When I was about ten years old, I managed to persuade my grandmother, then in her seventies and visiting from South africa, to join me on a series of bus journeys using a Red Rover. This ticket, costing six shillings (30 pence) in those days, allowed its holder a whole day’s unlimited usage of London Transport’s red buses. Granny and I set off from Golders Green, and after a few hours ended up in Ponders End, which looks no more attractive today than it did then. Having reached this place, which neither of us had ever heard of, we decided that enough was enough, and then returned to Golders Green. This is how I felt many decades later having reached there from the far more attractive Waltham Abbey.

Waltham Abbey, which still resembles a small country town far from London, is now a part of the city. Its well-preserved historic centre is surrounded by modern housing. The River Lea and its various channels supply London with water, now via the reservoir, and earlier via the New River. It has been one of London’s important transportation arteries, which has served industry in the past (before motorised road transport and the railways), and is now a valued leisure facility. Exploring the area described above brings one into contact with many aspects of history from prehistoric times until today: from wandering mammoths to mammoth motorways.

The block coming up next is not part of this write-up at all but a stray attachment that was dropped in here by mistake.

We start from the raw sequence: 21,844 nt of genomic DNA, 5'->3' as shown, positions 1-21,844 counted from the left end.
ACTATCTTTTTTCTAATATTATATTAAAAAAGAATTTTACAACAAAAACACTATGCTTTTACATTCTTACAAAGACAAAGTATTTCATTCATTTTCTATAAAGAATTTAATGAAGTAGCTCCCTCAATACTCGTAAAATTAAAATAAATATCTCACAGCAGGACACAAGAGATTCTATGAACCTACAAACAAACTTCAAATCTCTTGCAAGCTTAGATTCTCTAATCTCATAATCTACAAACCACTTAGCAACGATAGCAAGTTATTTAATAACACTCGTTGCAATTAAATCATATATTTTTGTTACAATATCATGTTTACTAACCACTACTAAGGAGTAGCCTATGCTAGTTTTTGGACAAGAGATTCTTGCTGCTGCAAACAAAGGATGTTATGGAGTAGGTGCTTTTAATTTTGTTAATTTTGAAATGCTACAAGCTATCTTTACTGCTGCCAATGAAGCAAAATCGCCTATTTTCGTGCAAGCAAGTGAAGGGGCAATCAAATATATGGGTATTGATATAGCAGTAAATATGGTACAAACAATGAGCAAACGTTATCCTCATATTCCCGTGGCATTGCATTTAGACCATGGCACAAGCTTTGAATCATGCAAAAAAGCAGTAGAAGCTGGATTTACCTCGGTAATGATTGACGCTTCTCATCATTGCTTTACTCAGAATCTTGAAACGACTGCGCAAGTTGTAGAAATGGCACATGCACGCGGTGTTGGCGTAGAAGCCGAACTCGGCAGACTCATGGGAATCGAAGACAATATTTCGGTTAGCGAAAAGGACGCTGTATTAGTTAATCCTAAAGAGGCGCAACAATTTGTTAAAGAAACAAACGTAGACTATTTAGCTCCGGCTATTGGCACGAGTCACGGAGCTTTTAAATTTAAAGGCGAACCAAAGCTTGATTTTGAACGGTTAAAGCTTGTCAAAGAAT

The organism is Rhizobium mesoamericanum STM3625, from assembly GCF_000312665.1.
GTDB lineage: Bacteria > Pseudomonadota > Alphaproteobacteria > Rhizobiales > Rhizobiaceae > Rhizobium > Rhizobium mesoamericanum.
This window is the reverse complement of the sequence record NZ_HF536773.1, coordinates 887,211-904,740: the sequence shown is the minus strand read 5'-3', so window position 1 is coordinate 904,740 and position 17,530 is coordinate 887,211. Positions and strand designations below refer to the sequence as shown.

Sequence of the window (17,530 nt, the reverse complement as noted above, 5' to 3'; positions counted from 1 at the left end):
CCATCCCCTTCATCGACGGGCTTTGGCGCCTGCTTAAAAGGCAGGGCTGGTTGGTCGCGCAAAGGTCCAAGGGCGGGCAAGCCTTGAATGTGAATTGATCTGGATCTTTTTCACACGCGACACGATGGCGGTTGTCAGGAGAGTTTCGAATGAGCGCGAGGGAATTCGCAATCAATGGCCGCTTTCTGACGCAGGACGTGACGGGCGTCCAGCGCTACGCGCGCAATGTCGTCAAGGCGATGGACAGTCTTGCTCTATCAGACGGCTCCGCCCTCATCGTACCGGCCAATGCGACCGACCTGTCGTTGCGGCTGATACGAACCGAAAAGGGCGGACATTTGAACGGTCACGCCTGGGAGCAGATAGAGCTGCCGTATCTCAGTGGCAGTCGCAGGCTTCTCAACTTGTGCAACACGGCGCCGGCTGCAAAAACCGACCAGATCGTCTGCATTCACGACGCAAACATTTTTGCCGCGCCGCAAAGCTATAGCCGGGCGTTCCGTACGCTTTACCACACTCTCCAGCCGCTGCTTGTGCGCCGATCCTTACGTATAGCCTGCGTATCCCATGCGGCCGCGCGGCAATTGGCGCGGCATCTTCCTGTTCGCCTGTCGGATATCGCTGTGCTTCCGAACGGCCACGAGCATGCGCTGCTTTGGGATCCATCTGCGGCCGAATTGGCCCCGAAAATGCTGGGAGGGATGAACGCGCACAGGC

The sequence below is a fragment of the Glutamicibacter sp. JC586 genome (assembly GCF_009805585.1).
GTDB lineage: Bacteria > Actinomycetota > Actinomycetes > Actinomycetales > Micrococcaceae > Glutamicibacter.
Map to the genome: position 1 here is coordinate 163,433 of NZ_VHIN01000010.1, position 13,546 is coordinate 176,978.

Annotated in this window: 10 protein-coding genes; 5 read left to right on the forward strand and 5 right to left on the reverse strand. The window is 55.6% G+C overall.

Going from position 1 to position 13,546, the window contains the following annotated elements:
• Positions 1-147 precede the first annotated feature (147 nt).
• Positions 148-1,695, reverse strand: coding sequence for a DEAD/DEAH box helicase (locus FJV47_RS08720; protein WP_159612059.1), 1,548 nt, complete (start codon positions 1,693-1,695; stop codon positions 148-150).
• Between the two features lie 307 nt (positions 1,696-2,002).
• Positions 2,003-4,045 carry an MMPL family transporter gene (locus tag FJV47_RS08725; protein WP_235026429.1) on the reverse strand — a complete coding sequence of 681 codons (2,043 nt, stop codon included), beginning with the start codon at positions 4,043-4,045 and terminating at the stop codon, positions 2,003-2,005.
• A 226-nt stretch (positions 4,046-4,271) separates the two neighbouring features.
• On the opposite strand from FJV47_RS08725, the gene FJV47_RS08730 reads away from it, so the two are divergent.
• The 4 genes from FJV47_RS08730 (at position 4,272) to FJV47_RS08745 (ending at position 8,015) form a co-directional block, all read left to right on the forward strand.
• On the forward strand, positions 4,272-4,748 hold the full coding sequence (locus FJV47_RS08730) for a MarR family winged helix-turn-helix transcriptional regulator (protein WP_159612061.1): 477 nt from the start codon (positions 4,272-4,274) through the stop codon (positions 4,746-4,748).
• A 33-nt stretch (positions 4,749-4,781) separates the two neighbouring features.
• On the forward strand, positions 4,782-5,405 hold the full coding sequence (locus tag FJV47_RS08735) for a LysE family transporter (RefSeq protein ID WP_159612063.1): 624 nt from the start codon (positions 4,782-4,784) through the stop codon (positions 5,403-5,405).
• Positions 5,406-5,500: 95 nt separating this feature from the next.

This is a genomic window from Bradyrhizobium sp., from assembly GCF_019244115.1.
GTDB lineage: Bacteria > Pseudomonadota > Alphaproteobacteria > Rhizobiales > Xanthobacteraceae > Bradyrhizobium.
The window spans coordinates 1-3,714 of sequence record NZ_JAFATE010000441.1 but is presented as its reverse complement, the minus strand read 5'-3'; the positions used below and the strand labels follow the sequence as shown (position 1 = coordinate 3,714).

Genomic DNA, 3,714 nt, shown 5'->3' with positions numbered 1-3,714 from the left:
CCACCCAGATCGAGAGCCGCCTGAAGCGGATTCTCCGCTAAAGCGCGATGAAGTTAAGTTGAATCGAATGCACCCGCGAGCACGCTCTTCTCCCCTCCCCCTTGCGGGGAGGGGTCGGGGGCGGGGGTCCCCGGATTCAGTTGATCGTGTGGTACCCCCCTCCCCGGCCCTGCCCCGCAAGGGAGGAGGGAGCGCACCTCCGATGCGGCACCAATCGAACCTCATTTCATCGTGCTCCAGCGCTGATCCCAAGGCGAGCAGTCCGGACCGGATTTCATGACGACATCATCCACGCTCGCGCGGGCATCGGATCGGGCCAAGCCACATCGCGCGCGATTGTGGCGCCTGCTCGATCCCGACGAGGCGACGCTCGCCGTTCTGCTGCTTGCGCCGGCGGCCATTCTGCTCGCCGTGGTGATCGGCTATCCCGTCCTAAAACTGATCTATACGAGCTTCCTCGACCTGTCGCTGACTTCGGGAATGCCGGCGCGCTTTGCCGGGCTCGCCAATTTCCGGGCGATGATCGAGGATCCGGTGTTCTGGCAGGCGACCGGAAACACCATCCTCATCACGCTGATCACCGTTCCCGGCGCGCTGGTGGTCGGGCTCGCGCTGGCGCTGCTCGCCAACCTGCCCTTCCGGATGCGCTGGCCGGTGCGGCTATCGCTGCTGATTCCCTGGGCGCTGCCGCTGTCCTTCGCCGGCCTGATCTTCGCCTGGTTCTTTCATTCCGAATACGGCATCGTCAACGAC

Reservoir slope  Between Enfield Lock and Ponders End

Reservoir slope Between Enfield Lock and Ponders End

Posted by ADAMYAMEY 14:51 Archived in United Kingdom Tagged monastery lee essex enfield pylons locks lea explosives hertfordshire waltham_abbey river_lee pre-raphaelite Comments (2)

7 SISTERS TO SILVER STREET: following a Roman road

Discovering places of interest along a Roman road in Tottenham and Edmonton .

Tottenham: The Old well

Tottenham: The Old well

Tottenham and Edmonton are places that are lesser-known to me, and, I suspect, to many others. You may well wonder why I am writing about apart of north-east London, which is well off most visitors’ radars. Here are two reasons: the first dental, the second legal.

In the 1960s, my late uncle Julian Walt, a dentist trained in Johannesburg, owned a dental practice next to Silver Street Station in Edmonton. I used to attend his surgery every six months until the mid-1970s. The immediate surroundings of his practice seemed dismal, and not worth exploring. So, I used to get my teeth treated, and return to other parts of London as quickly as possible.